Reduce Your Home’s Indoor Humidity… With Plants?

by ziggy on May 25, 2010 -- 7 comments -- Follow

Can this plant lower indoor humidity levels?

April and I have been doing research about how to lower the indoor humidity levels in the house. Recently, the outdoor temperatures skyrocketed to the mid-80s after several weeks of 60 degree temperatures, so everything is really humid and damp… Including the house.

So humid, in fact, that mold started to develop all over the earthen floor, especially around the rugs. We took all the rugs out and I mopped the floor with water, but that was a bad choice… since it didn’t dry easily. A couple days ago, we wiped the floor with vinegar to help kill the mold, and set up a box fan to blow air over the floor (thanks to our neighbors for lending us electricity!) to help it really dry out.

We borrowed a digital thermometer and humidity reader thingy, and it read humidity levels of around 80% inside the house! Hopefully it wasn’t totally accurate… But nevertheless, it’s clear we need to rectify this humidity situation. We definitely don’t want a moldy living environment.

Since we don’t have electricity to run a dehumidifier, April has been researching ways to decrease indoor humidity levels through other means. There’s big silica gel bags that you can hang up to soak up moisture from the air, and then heat up/bake later to dry them out to reuse… But who wants big bags of weird silica gel hanging in their house? We might have to do it if the humidity stays constant, but I thought this was the most interesting possibility….

Air plants – can they reduce indoor humidity?

Air plants! Huh? Plants of the genus tillandsia grow in tropical regions and thrive without soil or root systems – they gather moisture and nutrients from the air itself.

All moisture and nutrients required by the plant is absorbed directly through the leaves by means of the tiny silver scales which cover the plant. The thin walls of these scales permit water to enter the leaves, but prevent its escape. The silvery colour of the scales also helps the plant remain cool by reflecting a portion of the sunlight that reaches the plant…. As you might expect, a plant that is able to cling to the top of a tree, and supply its needs from rain and dust is quite easy to take care of. If they are placed where they will receive bright filtered sunlight and normal room temperatures tillandsias demand very little else. Their need for water can be supplied by either frequent misting, or for those who cannot remember to mist a plant every few days, the entire plant can simply be immersed in room-temperature water for about half an hour every week to ten days. This will permit the plant to absorb all the moisture it will require for the next week or so.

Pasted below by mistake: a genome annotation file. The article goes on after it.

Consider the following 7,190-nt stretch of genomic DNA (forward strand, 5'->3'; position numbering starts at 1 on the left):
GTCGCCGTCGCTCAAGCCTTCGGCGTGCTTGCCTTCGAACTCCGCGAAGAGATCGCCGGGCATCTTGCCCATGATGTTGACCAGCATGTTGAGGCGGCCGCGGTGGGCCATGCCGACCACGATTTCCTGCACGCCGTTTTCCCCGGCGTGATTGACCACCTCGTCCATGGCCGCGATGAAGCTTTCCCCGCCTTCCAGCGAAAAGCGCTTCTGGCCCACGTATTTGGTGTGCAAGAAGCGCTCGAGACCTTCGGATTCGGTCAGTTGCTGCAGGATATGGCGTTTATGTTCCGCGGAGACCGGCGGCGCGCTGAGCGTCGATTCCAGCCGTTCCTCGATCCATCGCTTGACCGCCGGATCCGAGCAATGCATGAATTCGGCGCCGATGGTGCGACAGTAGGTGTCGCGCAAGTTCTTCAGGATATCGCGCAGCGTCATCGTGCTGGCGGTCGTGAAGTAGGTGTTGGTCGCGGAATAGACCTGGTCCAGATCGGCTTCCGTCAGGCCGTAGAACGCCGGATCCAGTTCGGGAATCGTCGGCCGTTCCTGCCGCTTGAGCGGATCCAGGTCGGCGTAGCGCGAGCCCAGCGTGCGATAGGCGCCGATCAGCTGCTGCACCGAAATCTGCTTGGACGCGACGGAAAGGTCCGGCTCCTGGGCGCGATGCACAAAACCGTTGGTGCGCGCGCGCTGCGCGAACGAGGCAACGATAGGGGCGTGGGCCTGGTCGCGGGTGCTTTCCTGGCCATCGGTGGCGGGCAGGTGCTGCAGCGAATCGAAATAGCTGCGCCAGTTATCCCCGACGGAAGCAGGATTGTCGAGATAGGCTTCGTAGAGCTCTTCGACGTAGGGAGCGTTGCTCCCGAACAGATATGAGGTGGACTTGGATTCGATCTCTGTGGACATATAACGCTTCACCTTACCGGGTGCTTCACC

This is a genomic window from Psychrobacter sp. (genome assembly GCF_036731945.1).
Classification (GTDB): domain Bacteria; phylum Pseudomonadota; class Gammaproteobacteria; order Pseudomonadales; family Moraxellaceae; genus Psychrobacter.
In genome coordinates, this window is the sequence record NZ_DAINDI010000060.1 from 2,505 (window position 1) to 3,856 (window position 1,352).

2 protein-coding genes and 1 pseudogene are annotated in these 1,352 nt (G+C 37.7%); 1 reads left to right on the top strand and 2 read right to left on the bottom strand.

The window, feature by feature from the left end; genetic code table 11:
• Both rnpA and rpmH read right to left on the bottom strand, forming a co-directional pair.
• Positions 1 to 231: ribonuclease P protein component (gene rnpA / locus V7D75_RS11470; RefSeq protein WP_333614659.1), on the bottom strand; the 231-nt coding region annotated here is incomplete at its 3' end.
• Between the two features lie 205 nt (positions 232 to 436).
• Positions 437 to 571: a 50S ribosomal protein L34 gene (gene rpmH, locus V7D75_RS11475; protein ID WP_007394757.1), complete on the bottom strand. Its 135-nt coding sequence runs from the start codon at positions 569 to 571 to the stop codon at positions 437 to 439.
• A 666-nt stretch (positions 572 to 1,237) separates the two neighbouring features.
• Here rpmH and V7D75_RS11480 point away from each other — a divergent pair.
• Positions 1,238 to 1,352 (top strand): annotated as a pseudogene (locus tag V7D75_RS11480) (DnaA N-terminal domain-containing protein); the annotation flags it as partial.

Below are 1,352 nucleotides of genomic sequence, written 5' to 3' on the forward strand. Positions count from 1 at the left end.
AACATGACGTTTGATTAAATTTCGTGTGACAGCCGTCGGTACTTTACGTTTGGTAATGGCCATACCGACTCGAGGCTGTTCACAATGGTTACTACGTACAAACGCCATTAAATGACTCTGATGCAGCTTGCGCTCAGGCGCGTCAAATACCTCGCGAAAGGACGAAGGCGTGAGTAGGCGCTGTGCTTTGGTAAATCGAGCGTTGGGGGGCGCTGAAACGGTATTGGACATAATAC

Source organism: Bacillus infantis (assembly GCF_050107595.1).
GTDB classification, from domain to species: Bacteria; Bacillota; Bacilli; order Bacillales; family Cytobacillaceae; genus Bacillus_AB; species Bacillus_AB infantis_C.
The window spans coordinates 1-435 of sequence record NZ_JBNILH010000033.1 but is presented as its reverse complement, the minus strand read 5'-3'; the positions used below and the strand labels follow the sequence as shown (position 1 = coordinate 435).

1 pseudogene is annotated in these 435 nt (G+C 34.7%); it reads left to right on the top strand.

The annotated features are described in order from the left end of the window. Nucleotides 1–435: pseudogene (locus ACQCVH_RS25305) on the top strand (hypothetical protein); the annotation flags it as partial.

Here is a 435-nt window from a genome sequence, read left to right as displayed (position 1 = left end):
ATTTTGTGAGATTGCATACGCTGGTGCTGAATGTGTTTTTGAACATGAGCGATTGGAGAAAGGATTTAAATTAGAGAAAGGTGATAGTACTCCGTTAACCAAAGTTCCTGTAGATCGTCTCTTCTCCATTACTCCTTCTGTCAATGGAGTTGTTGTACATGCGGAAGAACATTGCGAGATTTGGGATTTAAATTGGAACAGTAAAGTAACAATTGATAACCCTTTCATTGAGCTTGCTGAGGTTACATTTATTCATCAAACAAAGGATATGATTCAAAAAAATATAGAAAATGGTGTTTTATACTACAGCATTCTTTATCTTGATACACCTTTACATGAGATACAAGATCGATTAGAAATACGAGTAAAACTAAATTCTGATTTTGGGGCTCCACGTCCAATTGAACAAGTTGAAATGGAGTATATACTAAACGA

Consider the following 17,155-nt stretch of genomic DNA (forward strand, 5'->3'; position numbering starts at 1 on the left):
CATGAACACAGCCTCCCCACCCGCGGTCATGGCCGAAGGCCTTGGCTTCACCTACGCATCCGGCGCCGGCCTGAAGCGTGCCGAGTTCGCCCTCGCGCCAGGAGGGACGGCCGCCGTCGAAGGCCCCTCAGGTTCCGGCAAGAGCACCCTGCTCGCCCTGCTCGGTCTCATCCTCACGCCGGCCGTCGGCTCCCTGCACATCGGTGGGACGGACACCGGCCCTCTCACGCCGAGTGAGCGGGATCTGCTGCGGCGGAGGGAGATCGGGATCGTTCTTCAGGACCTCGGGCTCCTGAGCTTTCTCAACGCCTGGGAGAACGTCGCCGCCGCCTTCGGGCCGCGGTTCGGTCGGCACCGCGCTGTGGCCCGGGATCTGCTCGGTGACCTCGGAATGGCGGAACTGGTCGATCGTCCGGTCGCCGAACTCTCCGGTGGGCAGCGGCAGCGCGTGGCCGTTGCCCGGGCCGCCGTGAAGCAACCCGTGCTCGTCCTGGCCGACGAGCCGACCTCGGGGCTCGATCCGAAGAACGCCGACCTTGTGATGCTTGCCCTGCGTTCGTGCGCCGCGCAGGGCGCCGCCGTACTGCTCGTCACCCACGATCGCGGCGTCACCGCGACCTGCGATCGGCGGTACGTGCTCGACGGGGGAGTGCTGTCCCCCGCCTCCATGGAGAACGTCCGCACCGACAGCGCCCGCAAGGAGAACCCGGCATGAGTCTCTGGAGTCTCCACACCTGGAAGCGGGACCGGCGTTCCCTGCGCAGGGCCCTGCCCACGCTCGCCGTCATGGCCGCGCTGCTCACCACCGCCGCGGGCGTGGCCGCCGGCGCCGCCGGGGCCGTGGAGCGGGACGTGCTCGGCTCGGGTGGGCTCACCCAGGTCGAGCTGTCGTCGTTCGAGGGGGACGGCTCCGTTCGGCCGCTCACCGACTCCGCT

Check out more about tillandsia here. Presumably, if you place the air plant in a humid or moist environment, such as in a bathroom or near a kitchen sink, you don’t even have to worry about misting the plant. Is is then safe to assume that if your whole house is humid that the plant will thrive by capturing some of that moisture from the air, and in effect, lowering your home’s humidity levels? Maybe… but we are so intrigued by the possibility that we just purchased a dozen tillandsia.